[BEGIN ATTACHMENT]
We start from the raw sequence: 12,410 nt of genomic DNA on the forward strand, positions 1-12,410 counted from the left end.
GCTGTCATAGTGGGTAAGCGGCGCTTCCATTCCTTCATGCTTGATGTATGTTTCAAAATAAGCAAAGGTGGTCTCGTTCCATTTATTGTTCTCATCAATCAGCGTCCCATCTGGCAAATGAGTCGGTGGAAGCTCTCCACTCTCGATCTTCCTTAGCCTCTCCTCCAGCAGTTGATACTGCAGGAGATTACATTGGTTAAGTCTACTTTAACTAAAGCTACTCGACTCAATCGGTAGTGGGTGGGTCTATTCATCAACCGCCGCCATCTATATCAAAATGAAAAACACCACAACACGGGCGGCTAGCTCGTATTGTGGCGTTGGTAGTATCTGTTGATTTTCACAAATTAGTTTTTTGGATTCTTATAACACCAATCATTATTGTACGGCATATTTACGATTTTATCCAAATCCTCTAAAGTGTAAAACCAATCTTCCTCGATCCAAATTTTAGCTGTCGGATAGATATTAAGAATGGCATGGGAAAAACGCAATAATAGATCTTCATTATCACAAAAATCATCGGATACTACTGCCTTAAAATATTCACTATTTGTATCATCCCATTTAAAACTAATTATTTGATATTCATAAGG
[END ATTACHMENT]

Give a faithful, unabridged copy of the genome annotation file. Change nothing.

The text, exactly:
We start from the raw sequence: 12,410 nt of genomic DNA on the forward strand, positions 1-12,410 counted from the left end.
GCTGTCATAGTGGGTAAGCGGCGCTTCCATTCCTTCATGCTTGATGTATGTTTCAAAATAAGCAAAGGTGGTCTCGTTCCATTTATTGTTCTCATCAATCAGCGTCCCATCTGGCAAATGAGTCGGTGGAAGCTCTCCACTCTCGATCTTCCTTAGCCTCTCCTCCAGCAGTTGATACTGCAGGAGATTACATTGGTTAAGTCTACTTTAACTAAAGCTACTCGACTCAATCGGTAGTGGGTGGGTCTATTCATCAACCGCCGCCATCTATATCAAAATGAAAAACACCACAACACGGGCGGCTAGCTCGTATTGTGGCGTTGGTAGTATCTGTTGATTTTCACAAATTAGTTTTTTGGATTCTTATAACACCAATCATTATTGTACGGCATATTTACGATTTTATCCAAATCCTCTAAAGTGTAAAACCAATCTTCCTCGATCCAAATTTTAGCTGTCGGATAGATATTAAGAATGGCATGGGAAAAACGCAATAATAGATCTTCATTATCACAAAAATCATCGGATACTACTGCCTTAAAATATTCACTATTTGTATCATCCCATTTAAAACTAATTATTTGATATTCATAAGG